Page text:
Oliver Dowden last night demanded that Netflix make clear The Crown is 'fiction'.
In a dramatic intervention, the Culture Secretary added his voice to mounting concern that fabricated scenes in the drama series were so damaging to the Royal Family that viewers should be warned at the start of each episode that it was not 'fact'.
'It's a beautifully produced work of fiction, so as with other TV productions, Netflix should be very clear at the beginning it is just that,' he told The Mail on Sunday.
'Without this, I fear a generation of viewers who did not live through these events may mistake fiction for fact.'
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The Culture Secretary added his voice to mounting concern that fabricated scenes in the drama series were so damaging to the Royal Family (pictured, Princess Diana in the show)
Mr Dowden is expected to write to the streaming giant to formally request that it adds what others have called a 'health warning' at the start of each episode.
It comes amid deepening concern that fabricated scenes written by screenwriter Peter Morgan are doing lasting damage to the monarchy and Prince Charles in particular.
Last night, a friend of the Prince said: 'It is quite sinister the way that Morgan is clearly using light entertainment to drive a very overt republican agenda and people just don't see it.
They have been lured in over the first few series until they can't see how they are being manipulated.
The Mail on Sunday has led calls for a disclaimer to be added to the series, amid claims it has already been watched by more people than tuned in for Charles's real-life wedding to Princess Diana (pictured)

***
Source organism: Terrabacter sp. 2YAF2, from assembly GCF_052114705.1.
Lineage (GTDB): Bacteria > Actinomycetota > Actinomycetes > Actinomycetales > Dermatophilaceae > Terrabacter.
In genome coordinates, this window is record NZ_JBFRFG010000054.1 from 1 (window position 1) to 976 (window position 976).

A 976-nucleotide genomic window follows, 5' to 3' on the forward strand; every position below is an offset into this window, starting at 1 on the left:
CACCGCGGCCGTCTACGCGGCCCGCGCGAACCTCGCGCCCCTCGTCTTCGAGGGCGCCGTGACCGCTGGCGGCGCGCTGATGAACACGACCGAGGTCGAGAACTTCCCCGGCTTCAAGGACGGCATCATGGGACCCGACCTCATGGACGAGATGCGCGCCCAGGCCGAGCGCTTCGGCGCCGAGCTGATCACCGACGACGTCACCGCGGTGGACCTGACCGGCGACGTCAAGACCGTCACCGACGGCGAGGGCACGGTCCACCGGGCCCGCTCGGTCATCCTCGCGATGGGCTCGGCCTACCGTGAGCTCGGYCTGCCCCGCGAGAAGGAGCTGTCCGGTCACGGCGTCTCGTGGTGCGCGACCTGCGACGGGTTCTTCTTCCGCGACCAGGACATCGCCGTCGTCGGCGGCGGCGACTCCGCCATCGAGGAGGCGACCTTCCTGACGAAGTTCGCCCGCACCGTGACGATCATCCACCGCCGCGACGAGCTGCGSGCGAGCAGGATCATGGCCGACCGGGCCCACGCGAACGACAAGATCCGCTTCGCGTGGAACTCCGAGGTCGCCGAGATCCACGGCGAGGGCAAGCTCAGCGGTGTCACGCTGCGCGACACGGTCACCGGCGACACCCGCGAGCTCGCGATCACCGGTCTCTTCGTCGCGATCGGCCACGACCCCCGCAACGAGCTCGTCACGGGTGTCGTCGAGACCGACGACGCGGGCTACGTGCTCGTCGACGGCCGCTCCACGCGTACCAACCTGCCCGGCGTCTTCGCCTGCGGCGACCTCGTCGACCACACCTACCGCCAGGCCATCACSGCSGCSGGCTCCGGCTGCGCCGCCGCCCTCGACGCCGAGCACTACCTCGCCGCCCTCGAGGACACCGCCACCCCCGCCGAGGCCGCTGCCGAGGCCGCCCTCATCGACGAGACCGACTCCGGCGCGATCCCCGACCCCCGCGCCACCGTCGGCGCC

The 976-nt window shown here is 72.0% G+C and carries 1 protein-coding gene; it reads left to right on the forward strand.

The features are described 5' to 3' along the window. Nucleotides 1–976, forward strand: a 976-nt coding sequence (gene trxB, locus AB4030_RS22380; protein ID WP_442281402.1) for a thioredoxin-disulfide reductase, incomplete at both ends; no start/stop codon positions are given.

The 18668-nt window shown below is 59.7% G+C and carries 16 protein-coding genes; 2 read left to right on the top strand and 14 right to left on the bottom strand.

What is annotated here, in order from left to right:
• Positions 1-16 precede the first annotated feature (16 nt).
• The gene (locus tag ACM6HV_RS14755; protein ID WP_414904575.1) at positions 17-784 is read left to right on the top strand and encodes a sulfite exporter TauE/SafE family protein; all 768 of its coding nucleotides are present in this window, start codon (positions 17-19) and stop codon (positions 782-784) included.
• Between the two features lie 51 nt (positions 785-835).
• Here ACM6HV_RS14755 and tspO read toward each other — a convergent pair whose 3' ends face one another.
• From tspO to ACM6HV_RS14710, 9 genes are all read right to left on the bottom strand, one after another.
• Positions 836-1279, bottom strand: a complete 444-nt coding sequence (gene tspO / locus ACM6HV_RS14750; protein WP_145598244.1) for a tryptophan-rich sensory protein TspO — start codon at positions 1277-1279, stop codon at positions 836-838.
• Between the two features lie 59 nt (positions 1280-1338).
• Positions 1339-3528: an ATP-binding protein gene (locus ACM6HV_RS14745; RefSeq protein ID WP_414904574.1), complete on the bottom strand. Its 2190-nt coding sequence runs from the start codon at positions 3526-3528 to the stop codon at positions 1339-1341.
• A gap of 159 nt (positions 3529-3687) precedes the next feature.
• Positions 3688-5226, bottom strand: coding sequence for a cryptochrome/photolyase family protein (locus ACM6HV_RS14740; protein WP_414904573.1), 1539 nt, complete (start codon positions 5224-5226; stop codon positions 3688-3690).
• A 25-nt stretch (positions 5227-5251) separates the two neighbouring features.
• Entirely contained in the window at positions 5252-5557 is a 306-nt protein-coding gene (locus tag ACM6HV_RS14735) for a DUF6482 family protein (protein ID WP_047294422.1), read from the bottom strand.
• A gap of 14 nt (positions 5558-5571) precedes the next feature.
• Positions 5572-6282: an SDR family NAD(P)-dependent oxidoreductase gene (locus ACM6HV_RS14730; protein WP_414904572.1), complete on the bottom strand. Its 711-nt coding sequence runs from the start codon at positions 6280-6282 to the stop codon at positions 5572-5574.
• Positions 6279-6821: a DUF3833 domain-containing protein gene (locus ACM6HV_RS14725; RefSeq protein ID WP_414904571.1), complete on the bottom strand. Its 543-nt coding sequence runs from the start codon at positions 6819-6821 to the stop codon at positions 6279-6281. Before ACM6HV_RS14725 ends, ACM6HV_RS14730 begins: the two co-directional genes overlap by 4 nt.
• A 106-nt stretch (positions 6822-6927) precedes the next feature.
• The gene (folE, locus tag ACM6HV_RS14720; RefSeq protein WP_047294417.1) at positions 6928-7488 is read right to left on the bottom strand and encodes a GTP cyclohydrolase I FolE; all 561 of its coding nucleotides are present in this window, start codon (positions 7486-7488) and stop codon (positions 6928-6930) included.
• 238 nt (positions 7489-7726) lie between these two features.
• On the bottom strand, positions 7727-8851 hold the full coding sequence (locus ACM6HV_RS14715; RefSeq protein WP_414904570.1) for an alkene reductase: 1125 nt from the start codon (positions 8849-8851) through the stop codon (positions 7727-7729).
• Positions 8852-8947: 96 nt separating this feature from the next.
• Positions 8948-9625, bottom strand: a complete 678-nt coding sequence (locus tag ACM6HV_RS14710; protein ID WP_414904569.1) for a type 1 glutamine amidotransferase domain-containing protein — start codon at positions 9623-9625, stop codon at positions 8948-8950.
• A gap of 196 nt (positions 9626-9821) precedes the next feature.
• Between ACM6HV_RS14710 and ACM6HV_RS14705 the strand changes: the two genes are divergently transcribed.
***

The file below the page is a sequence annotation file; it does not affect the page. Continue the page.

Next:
'It is highly sophisticated propaganda.'
The Mail on Sunday has led calls for a disclaimer to be added to the series, amid claims it has already been watched by more people than tuned in for Charles's real-life wedding to Princess Diana.
It was reported last week that 29 million logged on to the streaming service to watch the drama in the week after its release earlier this month – 600,000 more than the British TV audience for the actual wedding in 1981.Insurance Loans Mortgage Attorney Credit Lawyer
Controversy over invented scenes, including the false suggestion that the affair between Charles and Camilla Parker Bowles continued throughout his marriage to Diana, prompted the Princess's brother to add his voice to the calls for a disclaimer.
Earl Spencer told ITV: 'It would help The Crown an enormous amount if at the beginning of each episode it stated that, 'This isn't true but is based around some real events'. Because then everyone would understand it's drama for drama's sake.'
Mr Dowden, whose full title is Digital, Culture, Media and Sport Secretary, is also facing pressure to close a 'loophole' that requires British viewers who want to complain about The Crown to go to the Dutch TV regulator because Netflix is based in Holland.
In a letter to Mr Dowden, Tory peer Lord Forsyth – who describes the latest series of The Crown as 'one step up from Spitting Image' – expressed surprise that 'Netflix pays no corporation tax as the £1 billion of UK subscriptions are paid to a Dutch company'.
There are deepening concerns that fabricated scenes written by screenwriter Peter Morgan are